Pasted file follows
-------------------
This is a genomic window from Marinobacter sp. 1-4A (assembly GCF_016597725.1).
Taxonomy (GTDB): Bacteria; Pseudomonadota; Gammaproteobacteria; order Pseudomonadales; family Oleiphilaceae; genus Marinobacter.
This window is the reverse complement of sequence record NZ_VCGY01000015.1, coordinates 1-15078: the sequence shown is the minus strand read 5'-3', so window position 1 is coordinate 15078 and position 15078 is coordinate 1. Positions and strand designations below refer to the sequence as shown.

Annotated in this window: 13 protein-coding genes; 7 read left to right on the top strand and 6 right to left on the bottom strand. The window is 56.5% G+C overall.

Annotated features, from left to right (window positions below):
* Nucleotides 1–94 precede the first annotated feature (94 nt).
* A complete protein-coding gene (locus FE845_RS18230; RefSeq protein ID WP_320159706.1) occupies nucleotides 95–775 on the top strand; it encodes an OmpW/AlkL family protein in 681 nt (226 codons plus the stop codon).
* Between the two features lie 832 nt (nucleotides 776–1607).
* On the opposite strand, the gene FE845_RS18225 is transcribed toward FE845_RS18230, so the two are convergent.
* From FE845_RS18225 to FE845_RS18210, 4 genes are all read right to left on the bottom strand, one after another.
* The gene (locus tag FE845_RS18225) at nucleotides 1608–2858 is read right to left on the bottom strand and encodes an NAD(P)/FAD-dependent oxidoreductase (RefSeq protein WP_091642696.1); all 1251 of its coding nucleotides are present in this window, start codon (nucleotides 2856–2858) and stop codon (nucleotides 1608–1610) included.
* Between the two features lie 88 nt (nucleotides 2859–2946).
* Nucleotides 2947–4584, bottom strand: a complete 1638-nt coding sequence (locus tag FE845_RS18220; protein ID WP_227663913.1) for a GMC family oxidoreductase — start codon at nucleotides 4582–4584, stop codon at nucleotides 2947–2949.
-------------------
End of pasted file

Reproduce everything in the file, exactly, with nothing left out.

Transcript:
This is a genomic window from Marinobacter sp. 1-4A (assembly GCF_016597725.1).
Taxonomy (GTDB): Bacteria; Pseudomonadota; Gammaproteobacteria; order Pseudomonadales; family Oleiphilaceae; genus Marinobacter.
This window is the reverse complement of sequence record NZ_VCGY01000015.1, coordinates 1-15078: the sequence shown is the minus strand read 5'-3', so window position 1 is coordinate 15078 and position 15078 is coordinate 1. Positions and strand designations below refer to the sequence as shown.

Annotated in this window: 13 protein-coding genes; 7 read left to right on the top strand and 6 right to left on the bottom strand. The window is 56.5% G+C overall.

Annotated features, from left to right (window positions below):
* Nucleotides 1–94 precede the first annotated feature (94 nt).
* A complete protein-coding gene (locus FE845_RS18230; RefSeq protein ID WP_320159706.1) occupies nucleotides 95–775 on the top strand; it encodes an OmpW/AlkL family protein in 681 nt (226 codons plus the stop codon).
* Between the two features lie 832 nt (nucleotides 776–1607).
* On the opposite strand, the gene FE845_RS18225 is transcribed toward FE845_RS18230, so the two are convergent.
* From FE845_RS18225 to FE845_RS18210, 4 genes are all read right to left on the bottom strand, one after another.
* The gene (locus tag FE845_RS18225) at nucleotides 1608–2858 is read right to left on the bottom strand and encodes an NAD(P)/FAD-dependent oxidoreductase (RefSeq protein WP_091642696.1); all 1251 of its coding nucleotides are present in this window, start codon (nucleotides 2856–2858) and stop codon (nucleotides 1608–1610) included.
* Between the two features lie 88 nt (nucleotides 2859–2946).
* Nucleotides 2947–4584, bottom strand: a complete 1638-nt coding sequence (locus tag FE845_RS18220; protein ID WP_227663913.1) for a GMC family oxidoreductase — start codon at nucleotides 4582–4584, stop codon at nucleotides 2947–2949.